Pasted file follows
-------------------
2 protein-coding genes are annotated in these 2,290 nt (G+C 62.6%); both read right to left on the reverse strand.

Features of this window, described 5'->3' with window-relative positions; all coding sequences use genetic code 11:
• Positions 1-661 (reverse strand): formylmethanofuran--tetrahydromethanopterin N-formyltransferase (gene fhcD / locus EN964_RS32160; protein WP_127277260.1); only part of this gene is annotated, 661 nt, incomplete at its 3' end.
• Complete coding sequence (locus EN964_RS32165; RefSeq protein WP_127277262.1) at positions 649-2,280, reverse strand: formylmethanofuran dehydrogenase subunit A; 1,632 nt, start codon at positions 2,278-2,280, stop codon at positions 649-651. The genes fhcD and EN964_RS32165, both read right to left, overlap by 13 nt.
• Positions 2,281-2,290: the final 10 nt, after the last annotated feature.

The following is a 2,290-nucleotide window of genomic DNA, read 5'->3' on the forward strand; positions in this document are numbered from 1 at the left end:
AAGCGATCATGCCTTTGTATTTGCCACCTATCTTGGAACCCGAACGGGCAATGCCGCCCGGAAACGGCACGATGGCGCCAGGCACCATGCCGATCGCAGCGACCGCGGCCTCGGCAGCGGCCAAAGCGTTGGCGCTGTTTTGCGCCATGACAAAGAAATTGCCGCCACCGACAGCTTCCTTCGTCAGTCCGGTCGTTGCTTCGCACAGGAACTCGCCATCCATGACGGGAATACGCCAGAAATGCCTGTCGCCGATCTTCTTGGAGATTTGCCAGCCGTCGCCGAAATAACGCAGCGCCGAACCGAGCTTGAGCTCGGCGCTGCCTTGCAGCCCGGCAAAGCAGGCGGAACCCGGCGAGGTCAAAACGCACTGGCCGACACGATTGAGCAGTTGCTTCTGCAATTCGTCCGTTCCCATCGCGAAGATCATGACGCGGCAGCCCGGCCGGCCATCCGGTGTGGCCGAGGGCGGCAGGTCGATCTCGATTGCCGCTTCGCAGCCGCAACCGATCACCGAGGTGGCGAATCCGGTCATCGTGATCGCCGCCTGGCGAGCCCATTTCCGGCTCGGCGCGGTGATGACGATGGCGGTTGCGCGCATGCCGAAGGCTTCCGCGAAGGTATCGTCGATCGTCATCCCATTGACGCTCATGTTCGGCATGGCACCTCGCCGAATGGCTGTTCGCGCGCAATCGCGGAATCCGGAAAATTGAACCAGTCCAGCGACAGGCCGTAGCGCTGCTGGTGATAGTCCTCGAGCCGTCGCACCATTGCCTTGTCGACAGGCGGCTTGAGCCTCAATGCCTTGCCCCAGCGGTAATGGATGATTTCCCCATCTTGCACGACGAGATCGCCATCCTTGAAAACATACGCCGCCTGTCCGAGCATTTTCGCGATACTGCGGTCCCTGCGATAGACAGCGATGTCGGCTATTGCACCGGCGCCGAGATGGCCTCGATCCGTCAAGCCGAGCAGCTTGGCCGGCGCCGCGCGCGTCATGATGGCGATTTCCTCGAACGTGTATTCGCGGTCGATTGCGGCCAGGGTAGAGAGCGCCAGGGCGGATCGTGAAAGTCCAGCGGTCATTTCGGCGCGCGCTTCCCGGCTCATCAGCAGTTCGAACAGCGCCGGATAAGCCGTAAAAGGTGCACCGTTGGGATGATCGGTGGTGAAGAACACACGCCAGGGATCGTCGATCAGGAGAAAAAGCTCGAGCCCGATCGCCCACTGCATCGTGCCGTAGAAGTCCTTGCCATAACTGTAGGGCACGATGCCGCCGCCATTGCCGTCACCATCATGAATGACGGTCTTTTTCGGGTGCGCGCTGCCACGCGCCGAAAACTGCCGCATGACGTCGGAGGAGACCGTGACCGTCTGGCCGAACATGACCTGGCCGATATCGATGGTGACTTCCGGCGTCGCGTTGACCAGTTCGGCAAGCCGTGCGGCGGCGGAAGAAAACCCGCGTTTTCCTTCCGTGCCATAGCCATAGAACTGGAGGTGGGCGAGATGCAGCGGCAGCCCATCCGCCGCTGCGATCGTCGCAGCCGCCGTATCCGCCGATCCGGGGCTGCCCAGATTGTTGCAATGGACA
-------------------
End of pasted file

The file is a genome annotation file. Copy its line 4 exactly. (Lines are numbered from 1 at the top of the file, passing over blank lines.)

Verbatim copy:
• Complete coding sequence (locus EN964_RS32165; RefSeq protein WP_127277262.1) at positions 649-2,280, reverse strand: formylmethanofuran dehydrogenase subunit A; 1,632 nt, start codon at positions 2,278-2,280, stop codon at positions 649-651. The genes fhcD and EN964_RS32165, both read right to left, overlap by 13 nt.